Question: Equals sign (and others) in constant

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Equals sign (and others) in constant

Answers 2
Added at 2016-12-14 15:12
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I am currently refactoring a codebase inherited from another developer. In several classes, i found constants that contained the symbols =, ? and & (and others). They are used to build URLs, like so:

class SomeClass {
    private static final String EQUALS = "=";
    private static final String AMPERSAND = "&";
    private static final String QUESTION_MARK = "?";
    private static final String FORWARD_SLASH = "/";
    // ...

    public String getSomeURL() {
        return ProjectConstants.BASE_URL + entityName + FORWARD_SLASH + 
             anotherName + QUESTION_MARK + parameterName + EQUALS + parameterValue;
    }
}

I do not see the benefit of this. What is the reason for this style instead of just writing variable + '/' + variable + "?parameterName=" + parameterValue?

Answers to

Equals sign (and others) in constant

nr: #1 dodano: 2016-12-14 15:12

I think there are not any deep technical reasons here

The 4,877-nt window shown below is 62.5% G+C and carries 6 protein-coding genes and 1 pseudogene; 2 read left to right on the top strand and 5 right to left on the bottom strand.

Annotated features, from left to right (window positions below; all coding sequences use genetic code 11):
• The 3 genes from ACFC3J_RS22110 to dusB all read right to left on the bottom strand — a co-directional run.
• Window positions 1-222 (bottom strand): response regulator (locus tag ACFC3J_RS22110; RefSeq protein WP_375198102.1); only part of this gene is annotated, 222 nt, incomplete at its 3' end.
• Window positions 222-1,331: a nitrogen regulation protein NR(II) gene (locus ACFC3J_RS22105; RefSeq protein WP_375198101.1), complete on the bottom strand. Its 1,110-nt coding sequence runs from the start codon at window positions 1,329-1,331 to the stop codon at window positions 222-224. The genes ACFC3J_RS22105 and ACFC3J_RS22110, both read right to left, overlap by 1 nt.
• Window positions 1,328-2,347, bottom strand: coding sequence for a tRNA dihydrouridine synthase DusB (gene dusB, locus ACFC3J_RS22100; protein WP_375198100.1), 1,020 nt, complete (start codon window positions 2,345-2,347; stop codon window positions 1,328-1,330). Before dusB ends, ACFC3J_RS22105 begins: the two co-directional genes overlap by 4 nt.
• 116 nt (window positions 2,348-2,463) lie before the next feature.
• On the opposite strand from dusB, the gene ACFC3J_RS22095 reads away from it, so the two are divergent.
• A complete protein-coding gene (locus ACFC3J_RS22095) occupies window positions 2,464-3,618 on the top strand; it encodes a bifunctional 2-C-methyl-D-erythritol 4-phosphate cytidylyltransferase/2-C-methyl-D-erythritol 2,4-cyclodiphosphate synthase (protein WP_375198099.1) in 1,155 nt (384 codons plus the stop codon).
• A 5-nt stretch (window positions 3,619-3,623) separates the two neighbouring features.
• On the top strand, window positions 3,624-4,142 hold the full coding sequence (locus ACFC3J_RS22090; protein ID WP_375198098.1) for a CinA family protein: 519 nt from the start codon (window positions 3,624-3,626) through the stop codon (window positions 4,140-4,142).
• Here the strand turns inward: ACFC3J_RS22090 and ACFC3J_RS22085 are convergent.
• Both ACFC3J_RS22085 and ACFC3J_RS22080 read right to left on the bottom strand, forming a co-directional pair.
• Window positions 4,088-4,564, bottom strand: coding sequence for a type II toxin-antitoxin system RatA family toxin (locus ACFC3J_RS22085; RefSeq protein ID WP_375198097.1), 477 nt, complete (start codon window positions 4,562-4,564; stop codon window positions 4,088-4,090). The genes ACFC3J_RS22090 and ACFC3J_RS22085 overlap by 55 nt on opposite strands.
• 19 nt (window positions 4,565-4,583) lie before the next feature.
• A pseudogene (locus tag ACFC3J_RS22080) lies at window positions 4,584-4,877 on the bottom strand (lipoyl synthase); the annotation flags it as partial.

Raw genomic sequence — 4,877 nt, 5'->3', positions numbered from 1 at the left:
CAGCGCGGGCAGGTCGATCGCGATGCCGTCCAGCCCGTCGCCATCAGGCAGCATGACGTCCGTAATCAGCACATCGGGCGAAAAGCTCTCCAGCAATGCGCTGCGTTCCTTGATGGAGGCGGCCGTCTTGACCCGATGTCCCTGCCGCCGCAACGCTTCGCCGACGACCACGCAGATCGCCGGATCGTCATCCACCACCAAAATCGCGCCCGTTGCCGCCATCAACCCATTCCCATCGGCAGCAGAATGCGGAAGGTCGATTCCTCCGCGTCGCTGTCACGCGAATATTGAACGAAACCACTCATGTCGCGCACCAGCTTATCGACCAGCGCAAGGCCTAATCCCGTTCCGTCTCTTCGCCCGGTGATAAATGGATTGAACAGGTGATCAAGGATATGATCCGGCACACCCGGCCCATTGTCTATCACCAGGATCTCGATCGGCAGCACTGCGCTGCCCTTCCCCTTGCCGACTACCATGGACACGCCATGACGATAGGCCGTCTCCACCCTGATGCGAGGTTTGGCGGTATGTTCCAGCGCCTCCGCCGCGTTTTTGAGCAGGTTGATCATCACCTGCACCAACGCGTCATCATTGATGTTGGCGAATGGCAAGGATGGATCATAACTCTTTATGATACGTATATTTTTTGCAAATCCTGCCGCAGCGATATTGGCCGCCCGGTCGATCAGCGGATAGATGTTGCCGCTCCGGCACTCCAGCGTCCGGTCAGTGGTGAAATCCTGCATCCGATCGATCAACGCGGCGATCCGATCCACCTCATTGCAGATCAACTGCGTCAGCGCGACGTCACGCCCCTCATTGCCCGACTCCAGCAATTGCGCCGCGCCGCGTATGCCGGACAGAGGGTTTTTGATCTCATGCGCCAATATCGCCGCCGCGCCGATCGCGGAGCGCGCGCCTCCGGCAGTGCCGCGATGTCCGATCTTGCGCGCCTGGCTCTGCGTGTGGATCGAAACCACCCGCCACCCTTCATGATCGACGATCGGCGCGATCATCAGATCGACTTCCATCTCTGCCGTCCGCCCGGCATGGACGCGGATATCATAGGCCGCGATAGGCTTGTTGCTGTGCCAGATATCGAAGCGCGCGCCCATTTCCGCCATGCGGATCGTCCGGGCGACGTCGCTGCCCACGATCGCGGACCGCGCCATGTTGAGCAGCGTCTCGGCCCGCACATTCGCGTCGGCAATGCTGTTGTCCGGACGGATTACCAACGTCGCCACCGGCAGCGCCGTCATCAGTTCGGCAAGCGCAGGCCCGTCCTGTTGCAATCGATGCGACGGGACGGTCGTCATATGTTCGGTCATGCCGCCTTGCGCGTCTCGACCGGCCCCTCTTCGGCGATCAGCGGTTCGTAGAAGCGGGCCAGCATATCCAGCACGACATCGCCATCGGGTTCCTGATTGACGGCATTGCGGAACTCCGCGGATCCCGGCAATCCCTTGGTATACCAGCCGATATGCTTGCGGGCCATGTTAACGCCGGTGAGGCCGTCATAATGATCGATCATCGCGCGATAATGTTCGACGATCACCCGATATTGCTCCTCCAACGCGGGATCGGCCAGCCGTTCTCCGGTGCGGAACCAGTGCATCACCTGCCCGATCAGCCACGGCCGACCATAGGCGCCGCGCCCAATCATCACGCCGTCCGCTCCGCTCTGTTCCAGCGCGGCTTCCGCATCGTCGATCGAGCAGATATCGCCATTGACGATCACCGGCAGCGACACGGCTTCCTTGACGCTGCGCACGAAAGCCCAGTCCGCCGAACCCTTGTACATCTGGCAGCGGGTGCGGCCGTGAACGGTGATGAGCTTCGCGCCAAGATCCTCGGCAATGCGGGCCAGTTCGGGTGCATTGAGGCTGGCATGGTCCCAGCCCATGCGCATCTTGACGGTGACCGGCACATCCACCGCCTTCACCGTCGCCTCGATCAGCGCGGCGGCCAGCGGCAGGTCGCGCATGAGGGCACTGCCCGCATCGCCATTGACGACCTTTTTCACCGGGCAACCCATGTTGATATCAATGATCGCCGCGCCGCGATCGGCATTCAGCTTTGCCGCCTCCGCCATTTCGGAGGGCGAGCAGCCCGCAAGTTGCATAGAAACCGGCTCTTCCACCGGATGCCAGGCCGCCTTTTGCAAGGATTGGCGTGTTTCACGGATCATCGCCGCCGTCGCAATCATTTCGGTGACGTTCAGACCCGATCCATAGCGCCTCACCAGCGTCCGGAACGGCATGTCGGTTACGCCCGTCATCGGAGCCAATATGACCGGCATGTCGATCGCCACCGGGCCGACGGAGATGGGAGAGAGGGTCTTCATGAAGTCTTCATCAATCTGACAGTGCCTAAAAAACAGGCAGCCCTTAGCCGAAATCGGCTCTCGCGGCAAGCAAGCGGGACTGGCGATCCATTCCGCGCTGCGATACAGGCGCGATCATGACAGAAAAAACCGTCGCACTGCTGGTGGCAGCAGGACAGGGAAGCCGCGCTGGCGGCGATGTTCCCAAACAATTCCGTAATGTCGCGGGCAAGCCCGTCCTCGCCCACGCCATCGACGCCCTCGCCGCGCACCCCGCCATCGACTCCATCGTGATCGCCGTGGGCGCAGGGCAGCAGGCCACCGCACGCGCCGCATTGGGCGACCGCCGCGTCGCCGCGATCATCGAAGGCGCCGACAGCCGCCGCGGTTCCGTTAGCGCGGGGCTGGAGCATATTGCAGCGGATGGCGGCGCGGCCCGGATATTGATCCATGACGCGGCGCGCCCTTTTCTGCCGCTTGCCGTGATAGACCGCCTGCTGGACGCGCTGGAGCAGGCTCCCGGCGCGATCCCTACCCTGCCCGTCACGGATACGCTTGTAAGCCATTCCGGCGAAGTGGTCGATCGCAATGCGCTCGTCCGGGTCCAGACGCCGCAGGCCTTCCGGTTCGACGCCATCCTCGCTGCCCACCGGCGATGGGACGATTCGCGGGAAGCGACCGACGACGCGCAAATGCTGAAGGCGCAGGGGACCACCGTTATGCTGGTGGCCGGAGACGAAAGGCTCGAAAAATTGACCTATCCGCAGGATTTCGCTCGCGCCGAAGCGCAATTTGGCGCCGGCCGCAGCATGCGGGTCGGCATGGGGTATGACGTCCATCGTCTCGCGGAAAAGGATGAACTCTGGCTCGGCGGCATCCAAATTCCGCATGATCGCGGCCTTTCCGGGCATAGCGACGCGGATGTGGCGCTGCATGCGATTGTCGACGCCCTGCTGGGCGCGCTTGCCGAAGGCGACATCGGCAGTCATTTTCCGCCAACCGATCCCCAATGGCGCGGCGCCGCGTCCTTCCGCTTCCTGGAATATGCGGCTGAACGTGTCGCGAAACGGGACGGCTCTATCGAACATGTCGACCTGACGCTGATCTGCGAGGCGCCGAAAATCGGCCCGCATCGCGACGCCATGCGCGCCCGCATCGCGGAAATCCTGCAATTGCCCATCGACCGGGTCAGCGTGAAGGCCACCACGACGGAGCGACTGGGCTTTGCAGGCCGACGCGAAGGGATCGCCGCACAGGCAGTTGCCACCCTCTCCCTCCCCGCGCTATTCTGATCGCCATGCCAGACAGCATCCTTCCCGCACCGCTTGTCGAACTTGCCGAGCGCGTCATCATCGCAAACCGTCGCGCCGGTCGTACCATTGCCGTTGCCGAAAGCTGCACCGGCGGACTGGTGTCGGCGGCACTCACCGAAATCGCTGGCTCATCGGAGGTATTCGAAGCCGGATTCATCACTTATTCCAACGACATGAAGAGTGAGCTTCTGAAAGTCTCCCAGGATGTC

The only little thing I see: they make typos like "==" less likely to happen, as EQUALS + EQUALS is obviously more obvious to spot.

On the other hand, that shouldn't really matter in reality; because in reality you would be calling helper methods to build those URLs anyway. So, once you got the helpers right, few chances of ever having typos in that "generated" content.

But even then I would not be using String constants but char values.

nr: #2 dodano: 2016-12-14 15:12

The constants are useful, but poorly named. If they're used in URL construction, they should be named like this:

private static final String PARAMETER_ASSIGNMENT = "=";
private static final String PARAMETER_SEPARATOR = "&";
private static final String QUERY_INTRODUCER = "?";
private static final String PATH_SEPARATOR = "/";

That way, their names will refer to their semantics (which they should) and not to their contents (the whole point is to abstract away from the contents!).

The code of getSomeURL() will then much more directly signal what it really does:

public String getSomeURL() {
    return ProjectConstants.BASE_URL + entityName +
           PATH_SEPARATOR + anotherName +
           QUERY_INTRODUCER +
               parameterName + PARAMETER_ASSIGNMENT + parameterValue;
}
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